FIG. 40. Kokka-gala.
site became overgrown with jungle. They state that he did not remain at this spot, but went to some place in the interior with which they are unacquainted. "When he came," they said to me, "he told us the names of things, trees, and animals, and how we should make offerings and dance to him when going into the jungle to hunt, and at other times. He told us everything we know." Such teaching is distinctly a characteristic of only a primitive deity.
The Vaeddas of the interior state that the Gale Yaka came over the sea, and alighted on two hills of their district in succession, on which dances are still performed in his honour; one of them is called Kokka-gala, and I believe the other is Ŏmun-gala. Omun may be the Sanskrit word ōman, 'favour'; the name would then appear to mean the rock on which the God granted favours-probably a translation
of an ancient Vaedi name for it. Some thought that this deity afterwards proceeded to Kataragama; I have already referred to the probability that this place was a site where a Vaedda deity was worshipped in early times.
The Sinhalese who inhabit villages in the same district carry his movements a step onward, and repeat a tradition. that he and Kurumbuḍa went to some place further inland, where they killed a number of Buddhist priests, and took possession of a cave in which they resided. Neither the name of the district to which he proceeded, nor the site of the cave is known by them.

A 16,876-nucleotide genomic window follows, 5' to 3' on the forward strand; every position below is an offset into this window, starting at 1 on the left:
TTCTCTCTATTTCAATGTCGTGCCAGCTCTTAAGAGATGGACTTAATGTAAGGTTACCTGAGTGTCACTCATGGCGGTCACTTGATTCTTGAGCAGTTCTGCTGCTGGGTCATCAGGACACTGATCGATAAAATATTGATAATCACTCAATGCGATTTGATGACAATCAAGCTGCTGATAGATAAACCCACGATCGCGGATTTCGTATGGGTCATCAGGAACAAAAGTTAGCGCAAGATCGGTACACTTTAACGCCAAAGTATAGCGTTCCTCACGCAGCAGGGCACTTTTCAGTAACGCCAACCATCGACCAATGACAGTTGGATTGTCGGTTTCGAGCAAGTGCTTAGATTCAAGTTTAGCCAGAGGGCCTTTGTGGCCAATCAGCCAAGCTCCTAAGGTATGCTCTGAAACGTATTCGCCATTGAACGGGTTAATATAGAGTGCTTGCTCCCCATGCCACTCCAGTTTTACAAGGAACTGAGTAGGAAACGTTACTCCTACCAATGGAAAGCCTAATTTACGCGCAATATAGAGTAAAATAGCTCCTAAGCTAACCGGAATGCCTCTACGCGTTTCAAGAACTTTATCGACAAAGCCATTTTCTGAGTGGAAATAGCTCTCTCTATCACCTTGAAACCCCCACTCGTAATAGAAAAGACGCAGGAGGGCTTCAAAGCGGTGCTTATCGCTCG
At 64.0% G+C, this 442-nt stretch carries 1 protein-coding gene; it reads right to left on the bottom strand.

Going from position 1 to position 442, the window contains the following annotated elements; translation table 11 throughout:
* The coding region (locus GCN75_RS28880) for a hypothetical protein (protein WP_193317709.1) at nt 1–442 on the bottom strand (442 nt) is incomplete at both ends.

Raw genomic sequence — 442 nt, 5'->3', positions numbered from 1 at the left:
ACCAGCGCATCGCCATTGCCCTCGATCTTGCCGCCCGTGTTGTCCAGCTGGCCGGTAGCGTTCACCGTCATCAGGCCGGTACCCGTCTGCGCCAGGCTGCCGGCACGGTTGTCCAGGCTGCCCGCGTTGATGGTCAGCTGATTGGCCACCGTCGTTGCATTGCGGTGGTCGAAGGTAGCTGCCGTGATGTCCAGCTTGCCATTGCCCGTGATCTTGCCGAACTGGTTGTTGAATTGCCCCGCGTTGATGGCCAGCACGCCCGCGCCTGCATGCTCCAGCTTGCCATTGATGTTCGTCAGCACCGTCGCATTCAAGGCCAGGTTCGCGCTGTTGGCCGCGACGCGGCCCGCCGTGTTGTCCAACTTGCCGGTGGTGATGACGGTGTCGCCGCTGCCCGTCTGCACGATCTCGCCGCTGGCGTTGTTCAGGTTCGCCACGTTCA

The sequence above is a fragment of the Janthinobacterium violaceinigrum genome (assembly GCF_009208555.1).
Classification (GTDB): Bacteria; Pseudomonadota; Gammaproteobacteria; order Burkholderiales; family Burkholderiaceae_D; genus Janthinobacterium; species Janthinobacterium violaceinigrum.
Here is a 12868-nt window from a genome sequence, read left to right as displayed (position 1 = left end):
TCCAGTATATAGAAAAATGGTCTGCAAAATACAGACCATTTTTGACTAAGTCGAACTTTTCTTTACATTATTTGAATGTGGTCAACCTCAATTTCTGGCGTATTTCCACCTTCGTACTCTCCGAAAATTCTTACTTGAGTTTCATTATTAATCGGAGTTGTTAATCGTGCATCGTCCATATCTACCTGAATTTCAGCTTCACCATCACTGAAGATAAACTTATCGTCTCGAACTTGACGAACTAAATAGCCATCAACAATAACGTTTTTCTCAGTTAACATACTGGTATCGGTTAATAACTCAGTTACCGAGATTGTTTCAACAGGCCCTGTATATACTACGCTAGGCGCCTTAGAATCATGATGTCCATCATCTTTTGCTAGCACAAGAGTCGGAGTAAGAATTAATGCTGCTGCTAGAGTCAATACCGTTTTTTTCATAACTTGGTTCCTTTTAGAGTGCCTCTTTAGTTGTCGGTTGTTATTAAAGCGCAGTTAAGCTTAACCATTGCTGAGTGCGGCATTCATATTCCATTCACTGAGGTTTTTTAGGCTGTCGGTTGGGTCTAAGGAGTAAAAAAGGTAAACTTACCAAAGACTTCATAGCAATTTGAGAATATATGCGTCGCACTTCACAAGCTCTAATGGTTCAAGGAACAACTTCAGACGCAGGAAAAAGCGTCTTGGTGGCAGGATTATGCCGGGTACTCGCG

To follow up the God's travels it is now necessary to move to the Kurunāēgala district of the North-western Province, where the latter part of the story is much more definite, and is related as follows. The Gale Deviyā, attended by Kurumbuḍa Dēvatā, alighted from Malwara-dēsa on Rițigala, the hill called Arishṭha in the Rāmāyana, and thence came to Maeṇikpāya-kanda, the upper part of Raṇa-giriya, called also Deva-giriya, 'the Hill of the God,' a steep forest-clad rocky hill near Nirammulla, about fifteen miles north-east of Kurunāēgala. Some say that they landed first at Wilbāwa, two miles from Kurunāēgala, before going to Raṇagiriya ; others believe that they came direct to Raṇagiriya from India. They were pleased with the general convenience of a large Buddhist cave-wihāra or temple which they found established under a rock on the slope of the hill, and wished to take possession of it; but the sixty monks who occupied it refused to hand it over to them, and began to chant 'Pirit,' or sacred stanzas, for protection against evil in general and demons in particular, as a spell to keep them out. If they could persevere in this course, and continue the chanting without intermission for seven days and seven nights, demons would have no power over them. In the meantime the Galē Deviyā could not harm them while the magical verses were being repeated. So he said to his minister Kurumbuḍa, "Kill these monks for me." But the monks went steadily on with the Pirit, and Kurumbuḍa could not touch them unless he could make them stop. It must have been an interesting